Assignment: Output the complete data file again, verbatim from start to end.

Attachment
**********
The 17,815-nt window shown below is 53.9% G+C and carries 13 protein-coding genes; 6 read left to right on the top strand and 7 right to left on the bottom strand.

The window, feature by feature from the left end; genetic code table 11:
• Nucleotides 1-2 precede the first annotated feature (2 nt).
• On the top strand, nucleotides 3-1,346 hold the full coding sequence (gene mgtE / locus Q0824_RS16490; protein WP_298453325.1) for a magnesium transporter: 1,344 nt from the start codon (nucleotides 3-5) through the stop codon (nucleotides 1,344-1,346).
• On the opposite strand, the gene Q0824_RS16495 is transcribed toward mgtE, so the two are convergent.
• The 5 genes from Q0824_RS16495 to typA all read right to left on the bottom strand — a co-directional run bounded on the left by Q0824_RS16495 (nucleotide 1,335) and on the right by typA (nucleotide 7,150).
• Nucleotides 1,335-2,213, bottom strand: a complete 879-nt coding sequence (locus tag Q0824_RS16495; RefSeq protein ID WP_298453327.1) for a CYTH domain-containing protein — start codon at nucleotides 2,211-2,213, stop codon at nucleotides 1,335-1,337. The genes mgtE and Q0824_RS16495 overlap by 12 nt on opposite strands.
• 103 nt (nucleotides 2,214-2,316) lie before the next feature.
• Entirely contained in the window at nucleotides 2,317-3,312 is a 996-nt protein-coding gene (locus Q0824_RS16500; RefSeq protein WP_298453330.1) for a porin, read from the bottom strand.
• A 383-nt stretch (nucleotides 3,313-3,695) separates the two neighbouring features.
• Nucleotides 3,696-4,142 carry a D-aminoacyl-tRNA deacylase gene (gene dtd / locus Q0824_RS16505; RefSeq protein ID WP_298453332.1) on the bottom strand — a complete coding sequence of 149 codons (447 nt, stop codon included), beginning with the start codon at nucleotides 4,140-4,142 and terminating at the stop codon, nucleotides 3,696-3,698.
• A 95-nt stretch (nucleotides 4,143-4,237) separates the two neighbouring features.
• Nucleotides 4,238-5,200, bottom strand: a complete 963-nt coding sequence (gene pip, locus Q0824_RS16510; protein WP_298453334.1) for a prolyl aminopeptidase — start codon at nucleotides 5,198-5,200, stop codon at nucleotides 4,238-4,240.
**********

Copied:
The 17,815-nt window shown below is 53.9% G+C and carries 13 protein-coding genes; 6 read left to right on the top strand and 7 right to left on the bottom strand.

The window, feature by feature from the left end; genetic code table 11:
• Nucleotides 1-2 precede the first annotated feature (2 nt).
• On the top strand, nucleotides 3-1,346 hold the full coding sequence (gene mgtE / locus Q0824_RS16490; protein WP_298453325.1) for a magnesium transporter: 1,344 nt from the start codon (nucleotides 3-5) through the stop codon (nucleotides 1,344-1,346).
• On the opposite strand, the gene Q0824_RS16495 is transcribed toward mgtE, so the two are convergent.
• The 5 genes from Q0824_RS16495 to typA all read right to left on the bottom strand — a co-directional run bounded on the left by Q0824_RS16495 (nucleotide 1,335) and on the right by typA (nucleotide 7,150).
• Nucleotides 1,335-2,213, bottom strand: a complete 879-nt coding sequence (locus tag Q0824_RS16495; RefSeq protein ID WP_298453327.1) for a CYTH domain-containing protein — start codon at nucleotides 2,211-2,213, stop codon at nucleotides 1,335-1,337. The genes mgtE and Q0824_RS16495 overlap by 12 nt on opposite strands.
• 103 nt (nucleotides 2,214-2,316) lie before the next feature.
• Entirely contained in the window at nucleotides 2,317-3,312 is a 996-nt protein-coding gene (locus Q0824_RS16500; RefSeq protein WP_298453330.1) for a porin, read from the bottom strand.
• A 383-nt stretch (nucleotides 3,313-3,695) separates the two neighbouring features.
• Nucleotides 3,696-4,142 carry a D-aminoacyl-tRNA deacylase gene (gene dtd / locus Q0824_RS16505; RefSeq protein ID WP_298453332.1) on the bottom strand — a complete coding sequence of 149 codons (447 nt, stop codon included), beginning with the start codon at nucleotides 4,140-4,142 and terminating at the stop codon, nucleotides 3,696-3,698.
• A 95-nt stretch (nucleotides 4,143-4,237) separates the two neighbouring features.
• Nucleotides 4,238-5,200, bottom strand: a complete 963-nt coding sequence (gene pip, locus Q0824_RS16510; protein WP_298453334.1) for a prolyl aminopeptidase — start codon at nucleotides 5,198-5,200, stop codon at nucleotides 4,238-4,240.